On September 27, 2000, I wrote an article for the local newspaper talking about the federal gas tax, much the same as the earlier one I quoted.
Then again, on March 14, 2001, I stood in the House and asked a question of the finance minister. The exact text is recorded in Hansard and I stated:
Mr. Speaker, there is a transportation infrastructure crisis on the lower mainland of Vancouver, but the government continues to suck $360 million a year in gas taxes out of British Columbia. That is more than five times the annual highway budget for B.C. How could the Minister of Transport justify this $360 million tax grab when he does not return a single cent of that money to B.C. for highways?
It is interesting that although I asked the question of the Minister of Transport, it was the then minister of finance who stood to answer the question. The then minister of finance, the soon to be prime minister, gave this answer in the House on March 14, 2001. He said:
Mr. Speaker, the hon. member knows that the government does not operate and no government can operate on the basis of dedicated taxes.
That is what he stood and said and now he is out there with our policy pretending it is his own, that he is going to give some of those taxes to the municipalities.
Then he said:
If we look back over the course of the last seven years, the fact is that the government has invested very heavily, whether it be in the Canada Foundation for Innovation or the national child tax benefit. A multitude of moneys is going to universities in British Columbia. Right across the board, we have reinvested enormous sums and ought to do so in British Columbia.
He completely ignored the highways question, other than saying that his present policy at that time was completely unacceptable.
There is some evidence just from my own files of the number of times that I have raised this issue since 1999. For government members to stand there and say that we have never raised this issue is absolute bunkum.
The member for Erie--Lincoln also went off on a bit of a tangent talking about low cost housing. I feel compelled to respond to some of the comments he made.
One of my colleagues in the House, the member for Edmonton Centre-East, has carried out more than five years of extensive research on this particular subject of homelessness. He has turned up some interesting statistics which I would like to put on the record in response to the member for Erie--Lincoln.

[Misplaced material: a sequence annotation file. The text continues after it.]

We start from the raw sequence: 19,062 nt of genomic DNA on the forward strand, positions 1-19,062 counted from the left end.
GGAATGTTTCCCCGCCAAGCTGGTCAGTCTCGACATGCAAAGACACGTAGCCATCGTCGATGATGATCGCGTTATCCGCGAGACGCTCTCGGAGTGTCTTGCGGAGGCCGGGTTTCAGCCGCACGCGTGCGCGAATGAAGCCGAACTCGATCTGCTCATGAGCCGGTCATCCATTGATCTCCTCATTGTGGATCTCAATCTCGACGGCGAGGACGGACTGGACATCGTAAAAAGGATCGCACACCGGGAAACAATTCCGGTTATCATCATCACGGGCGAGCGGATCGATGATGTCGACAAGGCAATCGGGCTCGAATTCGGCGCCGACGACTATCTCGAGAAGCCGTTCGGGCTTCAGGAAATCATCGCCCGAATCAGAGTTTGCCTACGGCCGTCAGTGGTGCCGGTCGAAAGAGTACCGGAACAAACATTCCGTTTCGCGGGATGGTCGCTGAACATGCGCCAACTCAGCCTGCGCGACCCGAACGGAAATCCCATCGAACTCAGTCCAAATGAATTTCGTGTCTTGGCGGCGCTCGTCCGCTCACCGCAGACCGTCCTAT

There is no shortage of federal money. We will acknowledge that. Presently, 780 million tax dollars are being spent on new or expanded shelters and $680 million is poised to go into the building of so-called affordable housing. That is $1.46 billion and is equivalent to $103,180 for every one of the 14,150 homeless persons identified by Statistics Canada in the year 2001.
We have already committed enough money to give every homeless person $103,180. There are many people in Vancouver who are not homeless and who are buying apartments for that price. There are plenty of other smaller cities in Canada where people can buy an apartment for a whole lot less than that.
How come the government cannot solve the problem with $103,180 for every homeless person? The reason is because, without any rules or guidelines for restraint, it continues to write cheques for extravagant projects that may be designed for low income, but they are certainly not low cost.
I will give one example. Don Mount Court on Dundas Street East in Toronto is a project completely off the rails. Heated sidewalks that were installed in the entrance to this building have been left running continuously for years. The hydro bills are so extreme in that building that taxpayers have had to bail out the cost every year since it was introduced. For the people who live there it is a very low cost, but for taxpayers it is absolutely outrageous. The fact is that the money is being wasted on hydro, and it is probably the money from this tax that is collected on gasoline in B.C. that is subsidizing heated sidewalks in Toronto.
The incompetence is unbelievable. It is time the government adopted more of our policies and got this country back on track.